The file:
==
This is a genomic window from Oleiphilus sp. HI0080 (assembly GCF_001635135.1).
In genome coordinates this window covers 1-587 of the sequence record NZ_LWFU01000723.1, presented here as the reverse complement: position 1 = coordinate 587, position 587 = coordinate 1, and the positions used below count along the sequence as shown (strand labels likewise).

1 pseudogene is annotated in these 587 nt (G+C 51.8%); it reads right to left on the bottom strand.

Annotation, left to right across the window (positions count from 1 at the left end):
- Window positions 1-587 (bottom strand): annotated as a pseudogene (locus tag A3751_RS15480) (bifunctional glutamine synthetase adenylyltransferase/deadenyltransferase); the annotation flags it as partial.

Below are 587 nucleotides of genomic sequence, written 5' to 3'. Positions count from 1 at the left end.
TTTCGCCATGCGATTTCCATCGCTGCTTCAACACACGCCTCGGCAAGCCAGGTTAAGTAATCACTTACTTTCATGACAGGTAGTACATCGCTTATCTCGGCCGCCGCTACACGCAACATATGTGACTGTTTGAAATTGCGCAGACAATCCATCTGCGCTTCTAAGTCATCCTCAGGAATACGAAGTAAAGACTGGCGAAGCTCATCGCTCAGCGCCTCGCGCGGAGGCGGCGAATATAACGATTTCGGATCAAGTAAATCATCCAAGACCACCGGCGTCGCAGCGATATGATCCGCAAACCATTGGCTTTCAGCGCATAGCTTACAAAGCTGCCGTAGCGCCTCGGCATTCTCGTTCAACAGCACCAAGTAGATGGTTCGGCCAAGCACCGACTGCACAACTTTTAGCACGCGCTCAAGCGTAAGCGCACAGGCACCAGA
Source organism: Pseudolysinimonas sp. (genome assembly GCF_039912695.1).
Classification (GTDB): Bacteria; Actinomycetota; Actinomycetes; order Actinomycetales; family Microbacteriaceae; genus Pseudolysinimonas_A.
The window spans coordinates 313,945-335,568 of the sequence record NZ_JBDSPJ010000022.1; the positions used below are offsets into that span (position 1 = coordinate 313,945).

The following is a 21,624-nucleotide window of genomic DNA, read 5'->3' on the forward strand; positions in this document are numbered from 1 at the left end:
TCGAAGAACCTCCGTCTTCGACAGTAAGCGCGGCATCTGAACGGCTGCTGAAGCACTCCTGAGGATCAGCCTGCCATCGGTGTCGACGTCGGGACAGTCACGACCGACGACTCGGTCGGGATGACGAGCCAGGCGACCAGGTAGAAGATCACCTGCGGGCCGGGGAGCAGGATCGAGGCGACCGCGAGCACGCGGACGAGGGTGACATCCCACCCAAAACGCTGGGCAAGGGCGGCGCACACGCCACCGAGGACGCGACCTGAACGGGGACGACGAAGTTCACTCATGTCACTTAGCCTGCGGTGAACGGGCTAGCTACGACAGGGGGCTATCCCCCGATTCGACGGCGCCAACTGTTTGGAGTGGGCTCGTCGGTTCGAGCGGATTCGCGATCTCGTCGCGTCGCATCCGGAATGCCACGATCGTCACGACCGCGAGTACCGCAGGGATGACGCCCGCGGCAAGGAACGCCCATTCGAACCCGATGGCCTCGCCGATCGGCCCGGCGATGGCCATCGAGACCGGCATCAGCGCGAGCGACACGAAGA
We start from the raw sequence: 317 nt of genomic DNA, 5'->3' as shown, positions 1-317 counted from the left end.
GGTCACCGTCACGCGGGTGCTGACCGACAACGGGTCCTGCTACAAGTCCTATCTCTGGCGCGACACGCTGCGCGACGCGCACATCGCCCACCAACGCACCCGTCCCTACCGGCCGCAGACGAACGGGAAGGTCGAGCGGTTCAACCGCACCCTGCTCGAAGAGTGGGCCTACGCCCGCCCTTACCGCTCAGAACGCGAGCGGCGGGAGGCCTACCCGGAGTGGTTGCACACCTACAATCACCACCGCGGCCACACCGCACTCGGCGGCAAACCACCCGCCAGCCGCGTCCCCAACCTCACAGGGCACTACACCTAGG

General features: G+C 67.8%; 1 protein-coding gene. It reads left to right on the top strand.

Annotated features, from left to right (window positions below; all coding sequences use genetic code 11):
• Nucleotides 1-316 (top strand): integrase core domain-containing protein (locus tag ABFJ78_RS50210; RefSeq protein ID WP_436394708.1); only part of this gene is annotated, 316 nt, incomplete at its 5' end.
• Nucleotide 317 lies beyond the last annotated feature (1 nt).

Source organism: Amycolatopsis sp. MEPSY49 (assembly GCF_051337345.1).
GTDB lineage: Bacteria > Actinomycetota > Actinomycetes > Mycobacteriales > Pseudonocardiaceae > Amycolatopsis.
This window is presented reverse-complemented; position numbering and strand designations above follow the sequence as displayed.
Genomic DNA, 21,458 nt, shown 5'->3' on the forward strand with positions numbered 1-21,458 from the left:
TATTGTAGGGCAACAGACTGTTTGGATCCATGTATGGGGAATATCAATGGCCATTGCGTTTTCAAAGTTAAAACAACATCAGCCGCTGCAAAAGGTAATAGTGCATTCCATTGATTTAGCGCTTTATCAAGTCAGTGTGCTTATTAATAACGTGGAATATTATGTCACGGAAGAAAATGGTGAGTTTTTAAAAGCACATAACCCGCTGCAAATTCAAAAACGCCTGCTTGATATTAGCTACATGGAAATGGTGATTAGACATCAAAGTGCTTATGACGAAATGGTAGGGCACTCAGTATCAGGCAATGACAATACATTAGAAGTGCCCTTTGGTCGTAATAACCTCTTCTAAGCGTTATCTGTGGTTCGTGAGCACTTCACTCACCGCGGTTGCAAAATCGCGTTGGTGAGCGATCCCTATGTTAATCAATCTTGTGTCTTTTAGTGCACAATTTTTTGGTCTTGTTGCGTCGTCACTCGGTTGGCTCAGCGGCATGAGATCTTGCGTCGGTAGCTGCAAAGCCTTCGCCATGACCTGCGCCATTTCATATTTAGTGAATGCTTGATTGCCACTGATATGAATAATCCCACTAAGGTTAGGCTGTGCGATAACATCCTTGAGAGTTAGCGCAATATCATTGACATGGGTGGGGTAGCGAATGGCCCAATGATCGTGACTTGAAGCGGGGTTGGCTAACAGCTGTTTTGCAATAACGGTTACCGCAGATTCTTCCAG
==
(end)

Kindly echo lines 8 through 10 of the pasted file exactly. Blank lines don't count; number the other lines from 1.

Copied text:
Source organism: Pseudolysinimonas sp. (genome assembly GCF_039912695.1).
Classification (GTDB): Bacteria; Actinomycetota; Actinomycetes; order Actinomycetales; family Microbacteriaceae; genus Pseudolysinimonas_A.
The window spans coordinates 313,945-335,568 of the sequence record NZ_JBDSPJ010000022.1; the positions used below are offsets into that span (position 1 = coordinate 313,945).